I learned about McQueen’s suicide at work (from my Bloomberg). I remember that I was very upset. I walked to the bathroom as calm as I could be and then I cried. I felt that I could understand him…and no one could design like he did.
3. My Chanel sweater jacket – it instantly makes any outfits more elegant. I think that I will buy more Chanel jackets in the future.
4. My Hermes bags. When it comes to bags, no other brand provides better quality. I am very lucky that I have a great sales associate who I trust and love. He has such a good heart.
What about the items that you wear the most – that you get the best “cost per wear” from?
I wear the above jackets the most often, mostly on weekends. They are all expensive but I thought them through before I made the purchases, so I got a lot of use out of them.
Another workhorse item is my work bag – I carry an Hermes Whitebus bag. I bought it from eBay and I carry it every day to work. It’s very low key yet it’s very well made. I love how my finger tips feel when touching Chèvre de Coromandel leather.
If you could go back in time to when you first starting buying pricier wardrobe items like Hermes – what would be some advice that you would tell yourself?
Luckily, when I started buying Hermes, I had learned my lessons via previous purchases. I now have the habit of doing lots of research and thinking before I make a major purchase. One thing I learned very early on was to always pay close attention to material, construction, and fit. And never buy any clothing just because it’s a bargain.
You have an amazing collection of accessories. Can you share some of your favorite items? What was the first bag you ever bought?
My first true designer bag was a Balenciaga City bag. It’s was the Bordeaux color from the Pre-fall 2005 collection. I wore it so much that certain parts of the leather are almost worn through. I learned that a bag with distressed lamb leather will not last long.
I also purchased a Chanel reissue in late 2007. I actually wore it quite a lot, but I’m very careful with my belongings, so by the time I sold it, it was still nearly perfect. I sold it at a very small discount compared to the price I paid. Why did I sell it? Because by then I almost used my Hermes bags exclusively. Another reason is that Chanel’s retail price had risen to such an absurd level that I just wanted to have a little fun to see how much I could fetch.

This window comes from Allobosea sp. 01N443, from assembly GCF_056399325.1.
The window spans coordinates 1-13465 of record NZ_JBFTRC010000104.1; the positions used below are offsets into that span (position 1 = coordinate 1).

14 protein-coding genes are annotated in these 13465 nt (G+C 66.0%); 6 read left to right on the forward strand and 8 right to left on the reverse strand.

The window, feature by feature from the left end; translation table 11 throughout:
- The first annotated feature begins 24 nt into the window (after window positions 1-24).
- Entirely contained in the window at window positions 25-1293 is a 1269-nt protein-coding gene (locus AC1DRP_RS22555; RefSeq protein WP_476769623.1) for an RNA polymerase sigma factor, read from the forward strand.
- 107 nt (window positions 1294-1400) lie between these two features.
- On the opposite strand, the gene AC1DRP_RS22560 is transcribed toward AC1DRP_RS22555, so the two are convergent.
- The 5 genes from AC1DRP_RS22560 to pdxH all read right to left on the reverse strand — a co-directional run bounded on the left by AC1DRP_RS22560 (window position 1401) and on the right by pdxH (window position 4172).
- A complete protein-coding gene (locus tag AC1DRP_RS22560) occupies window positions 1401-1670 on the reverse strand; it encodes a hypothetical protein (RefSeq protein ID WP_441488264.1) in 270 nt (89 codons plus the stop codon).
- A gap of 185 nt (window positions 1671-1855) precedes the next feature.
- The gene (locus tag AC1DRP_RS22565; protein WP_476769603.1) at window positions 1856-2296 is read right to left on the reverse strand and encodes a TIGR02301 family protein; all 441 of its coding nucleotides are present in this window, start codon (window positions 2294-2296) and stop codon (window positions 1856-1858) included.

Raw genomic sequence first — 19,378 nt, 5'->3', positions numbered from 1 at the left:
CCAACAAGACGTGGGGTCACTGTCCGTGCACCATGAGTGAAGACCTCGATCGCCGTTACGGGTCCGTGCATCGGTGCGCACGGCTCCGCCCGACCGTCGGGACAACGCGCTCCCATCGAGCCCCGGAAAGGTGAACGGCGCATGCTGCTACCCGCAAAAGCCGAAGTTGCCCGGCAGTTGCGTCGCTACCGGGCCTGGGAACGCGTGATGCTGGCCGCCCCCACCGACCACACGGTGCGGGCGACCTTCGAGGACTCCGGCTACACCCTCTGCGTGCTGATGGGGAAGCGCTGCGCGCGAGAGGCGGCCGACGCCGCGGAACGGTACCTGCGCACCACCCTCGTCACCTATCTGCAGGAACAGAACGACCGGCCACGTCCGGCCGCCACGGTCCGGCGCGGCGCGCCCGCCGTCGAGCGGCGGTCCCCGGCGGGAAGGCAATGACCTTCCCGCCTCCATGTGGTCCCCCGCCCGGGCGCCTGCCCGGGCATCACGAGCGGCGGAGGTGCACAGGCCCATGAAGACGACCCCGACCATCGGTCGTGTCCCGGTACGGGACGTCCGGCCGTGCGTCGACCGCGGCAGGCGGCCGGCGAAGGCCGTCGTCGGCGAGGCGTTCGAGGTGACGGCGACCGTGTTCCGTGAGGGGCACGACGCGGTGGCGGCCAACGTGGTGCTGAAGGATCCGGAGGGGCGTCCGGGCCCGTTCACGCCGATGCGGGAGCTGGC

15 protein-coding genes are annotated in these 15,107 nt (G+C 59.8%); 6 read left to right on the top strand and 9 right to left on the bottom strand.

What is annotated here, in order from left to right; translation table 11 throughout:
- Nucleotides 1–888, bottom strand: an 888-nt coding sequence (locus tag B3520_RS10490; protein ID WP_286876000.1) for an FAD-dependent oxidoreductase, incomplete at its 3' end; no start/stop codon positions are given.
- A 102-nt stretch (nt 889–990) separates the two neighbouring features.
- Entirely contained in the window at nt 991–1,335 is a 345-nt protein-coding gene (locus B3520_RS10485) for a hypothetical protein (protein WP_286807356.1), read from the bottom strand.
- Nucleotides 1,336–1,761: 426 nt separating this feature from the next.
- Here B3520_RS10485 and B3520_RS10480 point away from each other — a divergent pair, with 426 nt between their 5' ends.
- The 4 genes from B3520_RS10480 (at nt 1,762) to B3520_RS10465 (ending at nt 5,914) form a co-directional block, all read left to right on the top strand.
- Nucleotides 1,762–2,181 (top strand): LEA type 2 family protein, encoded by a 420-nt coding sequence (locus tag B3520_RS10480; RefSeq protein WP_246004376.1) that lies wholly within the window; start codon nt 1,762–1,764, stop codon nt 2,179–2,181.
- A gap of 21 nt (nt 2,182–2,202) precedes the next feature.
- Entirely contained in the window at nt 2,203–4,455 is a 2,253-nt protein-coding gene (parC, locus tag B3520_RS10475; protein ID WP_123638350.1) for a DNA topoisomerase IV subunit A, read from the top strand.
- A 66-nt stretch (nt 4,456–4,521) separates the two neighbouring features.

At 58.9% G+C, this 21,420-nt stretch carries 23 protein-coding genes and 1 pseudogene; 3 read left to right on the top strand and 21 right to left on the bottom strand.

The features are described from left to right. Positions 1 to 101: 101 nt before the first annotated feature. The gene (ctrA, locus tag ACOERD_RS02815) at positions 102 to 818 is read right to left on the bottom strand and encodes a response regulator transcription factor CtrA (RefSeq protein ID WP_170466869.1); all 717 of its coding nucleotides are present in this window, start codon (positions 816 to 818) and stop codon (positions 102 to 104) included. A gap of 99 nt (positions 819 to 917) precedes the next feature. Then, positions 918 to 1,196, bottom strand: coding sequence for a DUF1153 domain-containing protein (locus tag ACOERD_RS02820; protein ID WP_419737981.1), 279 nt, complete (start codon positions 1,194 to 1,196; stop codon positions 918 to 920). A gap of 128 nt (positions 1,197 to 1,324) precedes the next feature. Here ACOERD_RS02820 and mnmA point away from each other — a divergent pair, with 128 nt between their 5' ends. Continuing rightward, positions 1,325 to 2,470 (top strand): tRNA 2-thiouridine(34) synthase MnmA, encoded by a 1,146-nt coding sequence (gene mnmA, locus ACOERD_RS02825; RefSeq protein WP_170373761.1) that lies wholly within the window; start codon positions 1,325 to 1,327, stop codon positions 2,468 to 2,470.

What’s a piece of advice about style and building the perfect wardrobe that you’ve learned over the years?
As a young professional who pays for clothes with her hard-earned salary, I’d advise not to buy luxury items early on. Spend a year or two to experiment and understand your body type and style (or play with your mum or sister’s wardrobe), and then buy staple pieces with patience and a critical eye. At all times, buy clothes with good material.
About budgeting – I do believe that each individual has the right to live the way he/she wants, but as a young professional, balancing saving and splurging is key. Try to find a balance so that you can save a little, yet enjoy life a little.
What are some of your other passions and hobbies?
Food (eating and cooking), fashion, photography, and travel.
Finally, please share something surprising about yourself!
I don’t like jewelry and I don’t have my ears pierced!
I was a tomboy when I grew up. I remember that when I was 3 or 4, I wasn’t interested in any girly things and I only played with boys. My mum was worried! I grew interested in fashion when I was in college, but even to this day, I still can’t deal with all the “fuss” jewelry brings (and they even have any function). My mum, whose hobbies are extremely feminine and the complete opposite of mine, has been disappointed through the years!
I love Jane’s style – the perfect mix of cool, chic and professional. I especially appreciated her advice as a young working woman to take one’s time when buying luxury items. I remember when I got my first paychecks, how tempting it was to spend it all (and how often I indulged on that urge!). I wish I had someone like Jane to listen to back then. Thank you Jane for sharing some of your advice and closet with us all today!